Finished Setup!

I hope you’ve made it this far because we’re done setup! It’s not too bad, but definitely slightly more of a barrier to entry than a normal express.js application.

Creating our Express App

Let’s create our express app. This is actually fairly similar to how we would do it with plain old JavaScript. The one difference is that we get to use ES6 imports!

Let’s create index.ts:

touch index.ts

And in the index.ts file, we can do a basic “hello world” example:

import express from 'express';

const app = express();
const PORT = 3000;

app.get('/', (req, res) => {
  res.send('Hello world');
});

app.listen(PORT, () => {
  console.log(`Express with Typescript! http://localhost:${PORT}`);
});

Now in our terminal we can start the app by using yarn run start:

yarn run start

And you’ll get an output like this:

$ nodemon index.ts
[nodemon] 2.0.7
[nodemon] to restart at any time, enter `rs`
[nodemon] watching path(s): *.*
[nodemon] watching extensions: ts,json
[nodemon] starting `ts-node index.ts`
Express with Typescript! http://localhost:3000

We can see nodemon is watching all our files for changes and launches our app using ts-node index.ts. We can now navigate to http://localhost:3000 in a web browser and see our “hello world” app in all it’s glory!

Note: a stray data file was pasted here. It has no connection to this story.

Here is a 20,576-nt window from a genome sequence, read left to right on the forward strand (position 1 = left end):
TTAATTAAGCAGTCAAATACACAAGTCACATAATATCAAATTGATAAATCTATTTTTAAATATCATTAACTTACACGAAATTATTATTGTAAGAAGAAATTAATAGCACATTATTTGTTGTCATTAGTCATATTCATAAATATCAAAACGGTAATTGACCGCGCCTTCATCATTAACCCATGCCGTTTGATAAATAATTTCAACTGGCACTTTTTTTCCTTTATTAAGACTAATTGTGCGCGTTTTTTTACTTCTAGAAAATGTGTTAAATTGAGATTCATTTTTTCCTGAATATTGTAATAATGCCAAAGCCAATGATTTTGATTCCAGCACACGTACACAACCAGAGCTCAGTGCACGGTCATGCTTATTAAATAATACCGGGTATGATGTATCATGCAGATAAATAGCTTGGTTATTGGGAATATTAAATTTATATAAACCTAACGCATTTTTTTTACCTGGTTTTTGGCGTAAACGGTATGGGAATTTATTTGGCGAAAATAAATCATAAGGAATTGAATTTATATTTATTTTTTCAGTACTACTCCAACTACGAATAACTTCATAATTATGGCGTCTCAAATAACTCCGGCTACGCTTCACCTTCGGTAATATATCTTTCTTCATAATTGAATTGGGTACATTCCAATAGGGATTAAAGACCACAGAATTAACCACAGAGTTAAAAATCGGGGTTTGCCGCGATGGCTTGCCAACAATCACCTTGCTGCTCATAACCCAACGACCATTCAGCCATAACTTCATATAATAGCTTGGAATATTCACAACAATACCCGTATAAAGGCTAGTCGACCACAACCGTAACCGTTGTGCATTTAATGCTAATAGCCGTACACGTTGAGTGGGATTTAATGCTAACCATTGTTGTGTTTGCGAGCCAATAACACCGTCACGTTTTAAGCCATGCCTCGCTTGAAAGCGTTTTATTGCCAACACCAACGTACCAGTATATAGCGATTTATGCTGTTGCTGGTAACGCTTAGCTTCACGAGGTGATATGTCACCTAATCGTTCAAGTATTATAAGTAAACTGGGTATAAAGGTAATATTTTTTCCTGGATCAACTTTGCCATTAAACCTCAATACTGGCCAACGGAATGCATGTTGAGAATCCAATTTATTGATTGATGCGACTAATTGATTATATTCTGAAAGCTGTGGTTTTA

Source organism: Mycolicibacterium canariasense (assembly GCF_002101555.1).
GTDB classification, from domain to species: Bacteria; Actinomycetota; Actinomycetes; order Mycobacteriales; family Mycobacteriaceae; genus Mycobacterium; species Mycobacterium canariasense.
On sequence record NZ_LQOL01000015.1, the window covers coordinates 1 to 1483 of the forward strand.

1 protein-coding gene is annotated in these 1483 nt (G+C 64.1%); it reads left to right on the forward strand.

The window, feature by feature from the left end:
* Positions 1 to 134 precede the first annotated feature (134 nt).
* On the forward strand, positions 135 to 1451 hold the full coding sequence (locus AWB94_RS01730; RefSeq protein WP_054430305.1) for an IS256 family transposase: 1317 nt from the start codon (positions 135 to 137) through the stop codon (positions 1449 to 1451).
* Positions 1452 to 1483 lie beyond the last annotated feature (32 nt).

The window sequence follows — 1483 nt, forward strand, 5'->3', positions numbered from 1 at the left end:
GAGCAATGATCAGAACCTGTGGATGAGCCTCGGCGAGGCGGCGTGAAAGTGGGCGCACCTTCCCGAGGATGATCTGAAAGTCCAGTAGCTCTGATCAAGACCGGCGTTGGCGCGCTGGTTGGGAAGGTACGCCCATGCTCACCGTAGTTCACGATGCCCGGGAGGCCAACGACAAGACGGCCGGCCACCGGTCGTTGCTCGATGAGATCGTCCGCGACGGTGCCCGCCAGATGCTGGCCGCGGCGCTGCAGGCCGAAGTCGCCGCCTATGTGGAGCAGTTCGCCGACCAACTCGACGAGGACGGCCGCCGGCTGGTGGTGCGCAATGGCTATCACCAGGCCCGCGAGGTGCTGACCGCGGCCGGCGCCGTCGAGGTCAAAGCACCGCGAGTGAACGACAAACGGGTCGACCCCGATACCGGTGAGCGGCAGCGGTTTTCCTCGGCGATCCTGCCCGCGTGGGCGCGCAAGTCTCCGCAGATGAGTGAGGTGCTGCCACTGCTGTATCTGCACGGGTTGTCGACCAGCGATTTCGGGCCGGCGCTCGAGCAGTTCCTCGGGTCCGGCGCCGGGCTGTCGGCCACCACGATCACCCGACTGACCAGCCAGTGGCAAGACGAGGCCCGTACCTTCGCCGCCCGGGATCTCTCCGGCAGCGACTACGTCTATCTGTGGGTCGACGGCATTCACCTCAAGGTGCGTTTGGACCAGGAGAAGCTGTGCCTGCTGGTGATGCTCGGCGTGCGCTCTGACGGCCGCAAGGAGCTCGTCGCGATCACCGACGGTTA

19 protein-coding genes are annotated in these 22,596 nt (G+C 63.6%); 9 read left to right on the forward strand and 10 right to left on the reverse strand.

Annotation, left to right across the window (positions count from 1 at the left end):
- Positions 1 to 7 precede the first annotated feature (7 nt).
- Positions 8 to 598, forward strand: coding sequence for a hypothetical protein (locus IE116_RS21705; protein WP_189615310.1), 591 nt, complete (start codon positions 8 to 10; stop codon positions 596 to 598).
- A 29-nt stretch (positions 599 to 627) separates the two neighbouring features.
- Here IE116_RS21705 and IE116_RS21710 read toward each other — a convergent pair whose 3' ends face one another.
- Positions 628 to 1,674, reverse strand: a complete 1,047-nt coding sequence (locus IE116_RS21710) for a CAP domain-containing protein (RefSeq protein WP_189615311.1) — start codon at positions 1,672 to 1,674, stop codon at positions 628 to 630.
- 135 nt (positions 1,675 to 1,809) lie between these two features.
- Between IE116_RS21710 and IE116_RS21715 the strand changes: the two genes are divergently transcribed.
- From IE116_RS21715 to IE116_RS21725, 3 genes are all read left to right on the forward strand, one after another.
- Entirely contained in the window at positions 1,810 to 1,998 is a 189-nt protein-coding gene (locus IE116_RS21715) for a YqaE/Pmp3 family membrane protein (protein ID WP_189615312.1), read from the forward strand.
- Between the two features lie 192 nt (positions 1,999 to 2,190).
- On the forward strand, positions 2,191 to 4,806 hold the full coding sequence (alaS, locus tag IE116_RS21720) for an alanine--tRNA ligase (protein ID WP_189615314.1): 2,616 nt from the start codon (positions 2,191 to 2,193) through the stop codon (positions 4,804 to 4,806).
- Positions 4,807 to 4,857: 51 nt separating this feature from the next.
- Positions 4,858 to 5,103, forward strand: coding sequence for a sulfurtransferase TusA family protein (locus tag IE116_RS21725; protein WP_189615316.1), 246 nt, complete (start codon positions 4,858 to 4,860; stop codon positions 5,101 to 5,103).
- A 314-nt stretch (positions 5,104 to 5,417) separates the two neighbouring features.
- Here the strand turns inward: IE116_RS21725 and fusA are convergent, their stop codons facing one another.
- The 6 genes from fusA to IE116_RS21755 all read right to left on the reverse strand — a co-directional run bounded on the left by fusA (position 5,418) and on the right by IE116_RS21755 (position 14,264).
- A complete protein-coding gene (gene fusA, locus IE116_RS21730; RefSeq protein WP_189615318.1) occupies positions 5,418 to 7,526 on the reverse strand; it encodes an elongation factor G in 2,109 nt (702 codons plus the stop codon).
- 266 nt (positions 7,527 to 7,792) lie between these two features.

browser showing "hello world"

Huzzah! (well, it’s a start!)

Beyond “Hello World”

Our “Hello world” app is a nice achievement, but I think we can do more. Let’s create some (very bad) user registration functionality to flex our express/typescript muscles a bit. Specifically, this functionality will:

  • Maintain a list of users and associated passwords in memory
  • Have a POST endpoint that allows users to register (i.e., adds an additional user to the aforementioned list)
  • Have a POST endpoint that allows users to attempt to sign in, issuing an appropriate response based on the correctness of provided credentials

Let’s get started!

Maintaining Users

First, let’s create a types.ts file in which we can declare our User type. We’ll end up using this file for more types in the future.

touch types.ts

Now add the User type in types.ts and make sure to export it:

export type User = { username: string; password: string };

Okay! So rather than using a database or anything fancy like that, we’re just going to maintain our users in memory. Let’s create a users.ts file in a new directory, data.